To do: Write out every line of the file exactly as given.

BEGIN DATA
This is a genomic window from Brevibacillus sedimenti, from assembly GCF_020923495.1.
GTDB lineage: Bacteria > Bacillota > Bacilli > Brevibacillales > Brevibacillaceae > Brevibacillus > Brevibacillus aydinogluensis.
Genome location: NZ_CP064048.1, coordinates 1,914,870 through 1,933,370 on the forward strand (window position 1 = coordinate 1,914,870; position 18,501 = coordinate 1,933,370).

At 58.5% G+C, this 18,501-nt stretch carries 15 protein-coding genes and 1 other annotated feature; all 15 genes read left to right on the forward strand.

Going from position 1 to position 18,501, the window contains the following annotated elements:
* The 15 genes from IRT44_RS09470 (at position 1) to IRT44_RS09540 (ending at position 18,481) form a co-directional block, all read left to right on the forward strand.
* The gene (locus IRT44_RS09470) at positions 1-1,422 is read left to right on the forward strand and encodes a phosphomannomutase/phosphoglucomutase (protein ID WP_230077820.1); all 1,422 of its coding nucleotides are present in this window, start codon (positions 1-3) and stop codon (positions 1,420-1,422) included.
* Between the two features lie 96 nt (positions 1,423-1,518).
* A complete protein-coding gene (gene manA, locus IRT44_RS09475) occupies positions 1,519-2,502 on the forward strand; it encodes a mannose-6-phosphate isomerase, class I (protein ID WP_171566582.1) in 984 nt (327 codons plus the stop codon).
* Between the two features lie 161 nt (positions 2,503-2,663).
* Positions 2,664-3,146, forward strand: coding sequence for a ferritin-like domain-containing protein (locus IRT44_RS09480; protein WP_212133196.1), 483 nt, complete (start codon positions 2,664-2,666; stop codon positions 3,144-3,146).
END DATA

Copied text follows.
This is a genomic window from Brevibacillus sedimenti, from assembly GCF_020923495.1.
GTDB lineage: Bacteria > Bacillota > Bacilli > Brevibacillales > Brevibacillaceae > Brevibacillus > Brevibacillus aydinogluensis.
Genome location: NZ_CP064048.1, coordinates 1,914,870 through 1,933,370 on the forward strand (window position 1 = coordinate 1,914,870; position 18,501 = coordinate 1,933,370).

At 58.5% G+C, this 18,501-nt stretch carries 15 protein-coding genes and 1 other annotated feature; all 15 genes read left to right on the forward strand.

Going from position 1 to position 18,501, the window contains the following annotated elements:
* The 15 genes from IRT44_RS09470 (at position 1) to IRT44_RS09540 (ending at position 18,481) form a co-directional block, all read left to right on the forward strand.
* The gene (locus IRT44_RS09470) at positions 1-1,422 is read left to right on the forward strand and encodes a phosphomannomutase/phosphoglucomutase (protein ID WP_230077820.1); all 1,422 of its coding nucleotides are present in this window, start codon (positions 1-3) and stop codon (positions 1,420-1,422) included.
* Between the two features lie 96 nt (positions 1,423-1,518).
* A complete protein-coding gene (gene manA, locus IRT44_RS09475) occupies positions 1,519-2,502 on the forward strand; it encodes a mannose-6-phosphate isomerase, class I (protein ID WP_171566582.1) in 984 nt (327 codons plus the stop codon).
* Between the two features lie 161 nt (positions 2,503-2,663).
* Positions 2,664-3,146, forward strand: coding sequence for a ferritin-like domain-containing protein (locus IRT44_RS09480; protein WP_212133196.1), 483 nt, complete (start codon positions 2,664-2,666; stop codon positions 3,144-3,146).